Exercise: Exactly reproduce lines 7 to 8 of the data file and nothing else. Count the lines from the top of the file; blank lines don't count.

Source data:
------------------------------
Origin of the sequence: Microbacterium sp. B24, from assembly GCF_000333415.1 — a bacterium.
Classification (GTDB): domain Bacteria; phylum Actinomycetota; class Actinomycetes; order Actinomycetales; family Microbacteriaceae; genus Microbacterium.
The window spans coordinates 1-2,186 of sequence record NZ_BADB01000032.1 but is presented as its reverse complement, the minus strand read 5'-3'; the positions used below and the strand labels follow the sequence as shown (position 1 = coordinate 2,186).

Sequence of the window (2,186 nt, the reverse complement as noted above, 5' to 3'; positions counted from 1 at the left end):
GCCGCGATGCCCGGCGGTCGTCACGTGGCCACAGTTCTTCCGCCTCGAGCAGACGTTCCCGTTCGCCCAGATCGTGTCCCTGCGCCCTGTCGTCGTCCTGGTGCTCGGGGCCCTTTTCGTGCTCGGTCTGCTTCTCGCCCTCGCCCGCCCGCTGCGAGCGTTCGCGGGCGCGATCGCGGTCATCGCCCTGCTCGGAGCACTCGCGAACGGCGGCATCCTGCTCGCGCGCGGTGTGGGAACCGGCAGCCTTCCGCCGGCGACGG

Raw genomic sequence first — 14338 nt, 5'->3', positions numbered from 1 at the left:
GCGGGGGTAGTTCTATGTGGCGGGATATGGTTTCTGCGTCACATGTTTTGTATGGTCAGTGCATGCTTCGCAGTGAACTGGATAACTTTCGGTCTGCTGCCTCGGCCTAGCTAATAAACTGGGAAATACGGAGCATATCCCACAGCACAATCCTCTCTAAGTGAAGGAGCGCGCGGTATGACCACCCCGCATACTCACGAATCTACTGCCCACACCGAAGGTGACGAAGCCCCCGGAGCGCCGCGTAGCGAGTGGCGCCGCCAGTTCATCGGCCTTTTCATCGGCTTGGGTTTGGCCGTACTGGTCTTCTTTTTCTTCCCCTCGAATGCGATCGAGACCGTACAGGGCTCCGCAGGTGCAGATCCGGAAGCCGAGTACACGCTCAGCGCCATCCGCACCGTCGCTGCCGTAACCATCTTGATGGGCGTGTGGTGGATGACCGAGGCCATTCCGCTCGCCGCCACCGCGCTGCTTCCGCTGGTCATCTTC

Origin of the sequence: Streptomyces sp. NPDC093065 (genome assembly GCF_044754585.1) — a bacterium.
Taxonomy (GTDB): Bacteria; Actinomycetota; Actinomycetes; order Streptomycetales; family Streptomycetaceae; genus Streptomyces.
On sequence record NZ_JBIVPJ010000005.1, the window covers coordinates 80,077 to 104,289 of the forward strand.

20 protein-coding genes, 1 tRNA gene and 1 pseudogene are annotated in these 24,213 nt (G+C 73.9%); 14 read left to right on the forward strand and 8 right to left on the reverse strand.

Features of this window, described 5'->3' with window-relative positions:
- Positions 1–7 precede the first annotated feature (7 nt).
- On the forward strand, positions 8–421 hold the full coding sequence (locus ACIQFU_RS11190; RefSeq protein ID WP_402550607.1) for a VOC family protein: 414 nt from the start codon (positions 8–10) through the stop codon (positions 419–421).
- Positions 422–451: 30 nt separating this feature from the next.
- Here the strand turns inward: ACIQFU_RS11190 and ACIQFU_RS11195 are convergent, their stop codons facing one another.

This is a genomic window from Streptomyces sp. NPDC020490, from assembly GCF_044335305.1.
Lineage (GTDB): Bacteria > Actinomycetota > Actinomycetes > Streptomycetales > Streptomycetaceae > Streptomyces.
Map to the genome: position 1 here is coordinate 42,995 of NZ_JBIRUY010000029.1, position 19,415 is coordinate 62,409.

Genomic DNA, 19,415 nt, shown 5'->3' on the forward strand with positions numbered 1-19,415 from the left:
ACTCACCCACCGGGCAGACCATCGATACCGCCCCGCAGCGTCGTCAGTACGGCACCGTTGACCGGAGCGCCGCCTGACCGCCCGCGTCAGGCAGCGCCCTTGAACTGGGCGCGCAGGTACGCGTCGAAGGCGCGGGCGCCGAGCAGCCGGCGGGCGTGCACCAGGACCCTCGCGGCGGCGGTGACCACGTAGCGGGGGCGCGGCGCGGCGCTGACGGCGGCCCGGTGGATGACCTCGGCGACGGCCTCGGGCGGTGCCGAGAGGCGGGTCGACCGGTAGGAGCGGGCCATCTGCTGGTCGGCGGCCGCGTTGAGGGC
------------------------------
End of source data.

GCGGGGGTAGTTCTATGTGGCGGGATATGGTTTCTGCGTCACATGTTTTGTATGGTCAGTGCATGCTTCGCAGTGAACTGGATAACTTTCGGTCTGCTGCCTCGGCCTAGCTAATAAACTGGGAAATACGGAGCATATCCCACAGCACAATCCTCTCTAAGTGAAGGAGCGCGCGGTATGACCACCCCGCATACTCACGAATCTACTGCCCACACCGAAGGTGACGAAGCCCCCGGAGCGCCGCGTAGCGAGTGGCGCCGCCAGTTCATCGGCCTTTTCATCGGCTTGGGTTTGGCCGTACTGGTCTTCTTTTTCTTCCCCTCGAATGCGATCGAGACCGTACAGGGCTCCGCAGGTGCAGATCCGGAAGCCGAGTACACGCTCAGCGCCATCCGCACCGTCGCTGCCGTAACCATCTTGATGGGCGTGTGGTGGATGACCGAGGCCATTCCGCTCGCCGCCACCGCGCTGCTTCCGCTGGTCATCTTC

Origin of the sequence: Streptomyces sp. NPDC093065 (genome assembly GCF_044754585.1) — a bacterium.